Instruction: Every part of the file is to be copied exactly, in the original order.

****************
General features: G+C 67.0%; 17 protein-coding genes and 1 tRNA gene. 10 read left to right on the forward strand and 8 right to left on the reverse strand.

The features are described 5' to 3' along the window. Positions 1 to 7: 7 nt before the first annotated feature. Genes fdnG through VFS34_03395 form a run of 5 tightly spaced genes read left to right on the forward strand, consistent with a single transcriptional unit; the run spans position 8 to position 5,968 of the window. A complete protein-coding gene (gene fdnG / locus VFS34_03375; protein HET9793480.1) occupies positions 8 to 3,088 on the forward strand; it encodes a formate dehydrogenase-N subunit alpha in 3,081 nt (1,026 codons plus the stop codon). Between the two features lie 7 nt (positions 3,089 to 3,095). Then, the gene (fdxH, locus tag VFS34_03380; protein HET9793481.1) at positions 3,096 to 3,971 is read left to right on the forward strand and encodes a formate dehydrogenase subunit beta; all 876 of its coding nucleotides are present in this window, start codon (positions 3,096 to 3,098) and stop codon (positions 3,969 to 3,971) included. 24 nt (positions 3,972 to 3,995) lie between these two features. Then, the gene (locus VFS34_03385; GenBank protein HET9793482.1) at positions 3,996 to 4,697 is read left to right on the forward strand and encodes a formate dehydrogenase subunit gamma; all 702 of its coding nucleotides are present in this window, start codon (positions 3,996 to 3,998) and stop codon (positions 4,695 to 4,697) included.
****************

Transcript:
General features: G+C 67.0%; 17 protein-coding genes and 1 tRNA gene. 10 read left to right on the forward strand and 8 right to left on the reverse strand.

The features are described 5' to 3' along the window. Positions 1 to 7: 7 nt before the first annotated feature. Genes fdnG through VFS34_03395 form a run of 5 tightly spaced genes read left to right on the forward strand, consistent with a single transcriptional unit; the run spans position 8 to position 5,968 of the window. A complete protein-coding gene (gene fdnG / locus VFS34_03375; protein HET9793480.1) occupies positions 8 to 3,088 on the forward strand; it encodes a formate dehydrogenase-N subunit alpha in 3,081 nt (1,026 codons plus the stop codon). Between the two features lie 7 nt (positions 3,089 to 3,095). Then, the gene (fdxH, locus tag VFS34_03380; protein HET9793481.1) at positions 3,096 to 3,971 is read left to right on the forward strand and encodes a formate dehydrogenase subunit beta; all 876 of its coding nucleotides are present in this window, start codon (positions 3,096 to 3,098) and stop codon (positions 3,969 to 3,971) included. 24 nt (positions 3,972 to 3,995) lie between these two features. Then, the gene (locus VFS34_03385; GenBank protein HET9793482.1) at positions 3,996 to 4,697 is read left to right on the forward strand and encodes a formate dehydrogenase subunit gamma; all 702 of its coding nucleotides are present in this window, start codon (positions 3,996 to 3,998) and stop codon (positions 4,695 to 4,697) included.